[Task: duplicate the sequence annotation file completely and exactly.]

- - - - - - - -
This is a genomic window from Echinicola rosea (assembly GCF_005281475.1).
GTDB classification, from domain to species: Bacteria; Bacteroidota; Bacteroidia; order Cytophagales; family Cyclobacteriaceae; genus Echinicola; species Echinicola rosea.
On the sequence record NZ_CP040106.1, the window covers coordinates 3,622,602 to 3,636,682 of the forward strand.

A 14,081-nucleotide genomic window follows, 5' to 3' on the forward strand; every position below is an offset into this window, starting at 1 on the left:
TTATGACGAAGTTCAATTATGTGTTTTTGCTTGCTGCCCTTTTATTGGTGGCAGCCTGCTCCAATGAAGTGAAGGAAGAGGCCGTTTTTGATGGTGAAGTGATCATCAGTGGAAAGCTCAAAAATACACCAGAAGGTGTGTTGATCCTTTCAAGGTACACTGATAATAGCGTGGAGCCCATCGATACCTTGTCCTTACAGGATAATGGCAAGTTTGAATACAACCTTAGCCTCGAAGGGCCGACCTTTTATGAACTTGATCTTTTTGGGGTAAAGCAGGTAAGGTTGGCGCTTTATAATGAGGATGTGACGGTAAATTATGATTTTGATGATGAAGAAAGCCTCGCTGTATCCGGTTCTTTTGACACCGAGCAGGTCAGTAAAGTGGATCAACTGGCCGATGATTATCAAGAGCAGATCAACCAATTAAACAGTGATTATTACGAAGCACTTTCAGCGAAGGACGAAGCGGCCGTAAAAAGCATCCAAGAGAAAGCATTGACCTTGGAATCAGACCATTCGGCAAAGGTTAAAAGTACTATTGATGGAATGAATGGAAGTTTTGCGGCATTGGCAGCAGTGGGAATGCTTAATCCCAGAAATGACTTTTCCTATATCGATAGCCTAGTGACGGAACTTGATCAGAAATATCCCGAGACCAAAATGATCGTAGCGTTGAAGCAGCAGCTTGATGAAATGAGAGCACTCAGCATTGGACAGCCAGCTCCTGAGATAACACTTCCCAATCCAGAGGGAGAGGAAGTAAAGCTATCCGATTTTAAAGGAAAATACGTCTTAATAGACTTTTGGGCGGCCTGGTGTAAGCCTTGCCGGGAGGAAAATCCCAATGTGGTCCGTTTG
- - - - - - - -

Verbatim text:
This is a genomic window from Echinicola rosea (assembly GCF_005281475.1).
GTDB classification, from domain to species: Bacteria; Bacteroidota; Bacteroidia; order Cytophagales; family Cyclobacteriaceae; genus Echinicola; species Echinicola rosea.
On the sequence record NZ_CP040106.1, the window covers coordinates 3,622,602 to 3,636,682 of the forward strand.

A 14,081-nucleotide genomic window follows, 5' to 3' on the forward strand; every position below is an offset into this window, starting at 1 on the left:
TTATGACGAAGTTCAATTATGTGTTTTTGCTTGCTGCCCTTTTATTGGTGGCAGCCTGCTCCAATGAAGTGAAGGAAGAGGCCGTTTTTGATGGTGAAGTGATCATCAGTGGAAAGCTCAAAAATACACCAGAAGGTGTGTTGATCCTTTCAAGGTACACTGATAATAGCGTGGAGCCCATCGATACCTTGTCCTTACAGGATAATGGCAAGTTTGAATACAACCTTAGCCTCGAAGGGCCGACCTTTTATGAACTTGATCTTTTTGGGGTAAAGCAGGTAAGGTTGGCGCTTTATAATGAGGATGTGACGGTAAATTATGATTTTGATGATGAAGAAAGCCTCGCTGTATCCGGTTCTTTTGACACCGAGCAGGTCAGTAAAGTGGATCAACTGGCCGATGATTATCAAGAGCAGATCAACCAATTAAACAGTGATTATTACGAAGCACTTTCAGCGAAGGACGAAGCGGCCGTAAAAAGCATCCAAGAGAAAGCATTGACCTTGGAATCAGACCATTCGGCAAAGGTTAAAAGTACTATTGATGGAATGAATGGAAGTTTTGCGGCATTGGCAGCAGTGGGAATGCTTAATCCCAGAAATGACTTTTCCTATATCGATAGCCTAGTGACGGAACTTGATCAGAAATATCCCGAGACCAAAATGATCGTAGCGTTGAAGCAGCAGCTTGATGAAATGAGAGCACTCAGCATTGGACAGCCAGCTCCTGAGATAACACTTCCCAATCCAGAGGGAGAGGAAGTAAAGCTATCCGATTTTAAAGGAAAATACGTCTTAATAGACTTTTGGGCGGCCTGGTGTAAGCCTTGCCGGGAGGAAAATCCCAATGTGGTCCGTTTG